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Vol 24, No. 07, July 2020   |   Issue PDF view/purchase
EYE ON CHINA
Improving Accuracy of Industrial Robots
Researchers with Huazhong University of Science and Technology and the University of California at Berkeley have developed a new feedforward method that improves on conventional feedforward techniques.

The “feedback” mechanism, a more widely known process is where a machine corrects its actions after observing an error in the performance. For example, when a thermostat exceeds a set point, the systems is turned off.

Such systems provide crude mechanisms of control and if the preferred range is set narrowly the machine will have to bounce between turning on and off, increasing probability of it being worn out faster.

"Feedforward" control systems are less well known, but they overcome the shortcomings of feedback mechanisms. Feedforward mechanisms measure changes in the overall system in which a given machine is operating in, and directs the machine to take these changes into account before they have a chance to have an undesired impact.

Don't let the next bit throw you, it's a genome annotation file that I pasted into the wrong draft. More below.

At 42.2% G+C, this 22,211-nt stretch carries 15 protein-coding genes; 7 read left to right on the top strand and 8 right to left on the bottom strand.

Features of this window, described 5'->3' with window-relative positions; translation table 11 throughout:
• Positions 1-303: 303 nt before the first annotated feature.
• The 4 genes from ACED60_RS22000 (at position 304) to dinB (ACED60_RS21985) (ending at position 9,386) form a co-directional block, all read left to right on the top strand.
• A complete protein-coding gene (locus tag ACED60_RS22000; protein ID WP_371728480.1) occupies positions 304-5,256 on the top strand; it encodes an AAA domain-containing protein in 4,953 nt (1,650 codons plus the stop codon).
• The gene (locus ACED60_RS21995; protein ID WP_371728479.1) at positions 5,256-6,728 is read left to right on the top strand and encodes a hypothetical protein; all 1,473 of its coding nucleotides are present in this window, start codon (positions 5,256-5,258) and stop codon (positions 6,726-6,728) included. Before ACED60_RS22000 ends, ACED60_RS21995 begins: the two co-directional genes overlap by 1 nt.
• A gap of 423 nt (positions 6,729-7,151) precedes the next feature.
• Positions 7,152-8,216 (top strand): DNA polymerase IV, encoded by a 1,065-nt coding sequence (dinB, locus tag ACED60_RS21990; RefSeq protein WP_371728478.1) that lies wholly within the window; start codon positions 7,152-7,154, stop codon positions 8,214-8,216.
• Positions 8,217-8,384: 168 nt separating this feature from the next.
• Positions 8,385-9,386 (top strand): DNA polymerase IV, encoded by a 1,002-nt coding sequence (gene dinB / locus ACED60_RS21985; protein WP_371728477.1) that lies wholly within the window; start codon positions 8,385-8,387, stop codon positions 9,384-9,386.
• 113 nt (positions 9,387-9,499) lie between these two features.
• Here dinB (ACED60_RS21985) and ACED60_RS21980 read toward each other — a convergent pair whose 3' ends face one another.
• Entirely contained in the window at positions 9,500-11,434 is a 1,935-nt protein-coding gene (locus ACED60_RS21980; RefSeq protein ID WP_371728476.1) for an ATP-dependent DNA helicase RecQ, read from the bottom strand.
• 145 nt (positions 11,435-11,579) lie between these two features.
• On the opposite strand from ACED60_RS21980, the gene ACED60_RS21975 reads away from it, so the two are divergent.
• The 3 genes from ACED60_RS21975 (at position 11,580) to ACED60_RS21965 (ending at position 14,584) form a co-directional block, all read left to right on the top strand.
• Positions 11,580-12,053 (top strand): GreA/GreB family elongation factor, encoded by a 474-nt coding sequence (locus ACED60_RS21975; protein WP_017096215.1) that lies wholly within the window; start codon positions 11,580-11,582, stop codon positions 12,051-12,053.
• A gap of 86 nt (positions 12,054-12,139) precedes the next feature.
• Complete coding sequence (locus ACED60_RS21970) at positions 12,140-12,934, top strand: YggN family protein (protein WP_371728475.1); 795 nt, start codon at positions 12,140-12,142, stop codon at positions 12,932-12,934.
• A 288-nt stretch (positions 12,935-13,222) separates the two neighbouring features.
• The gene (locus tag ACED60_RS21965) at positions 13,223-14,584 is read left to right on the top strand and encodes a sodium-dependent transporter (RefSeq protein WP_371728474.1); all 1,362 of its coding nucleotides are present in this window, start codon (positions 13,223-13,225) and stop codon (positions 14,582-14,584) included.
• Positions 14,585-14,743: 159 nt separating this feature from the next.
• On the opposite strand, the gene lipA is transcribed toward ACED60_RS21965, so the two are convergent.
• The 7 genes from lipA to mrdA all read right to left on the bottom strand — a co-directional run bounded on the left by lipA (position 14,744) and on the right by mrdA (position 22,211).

Engineer Zhang Dailin explains that the feedforward control is akin to a baseball player tracking a ball’s trajectory, adjusting his movements in anticipations of where it will land.

Feedforward mechanisms used to control machines are much more accurate than feedback mechanisms, but they can be computationally hard. This is due to the need for a good understanding of whole-system modelling when developing feedforward control systems.

The team of researchers from Huazhong University of Science and Technology and the University of California at Berkeley developed a new method for feedforward mechanisms with improvements and is set to be tried out on industrial robots and machine vision.

Normally, the parameters that are fed into such a technique are fixed, but the new technique obtains such parameters from an uncertain environment to develop an updated model of the system in real time via a series of steps.

Tested on a simulation of a motor, the researchers found that the technique did indeed achieve better performance than the traditional feedforward mechanism.

With specialists in machine vision and improving the calibration of industrial robots in the research team, they are looking to trial their technique on real-world challenges.

 

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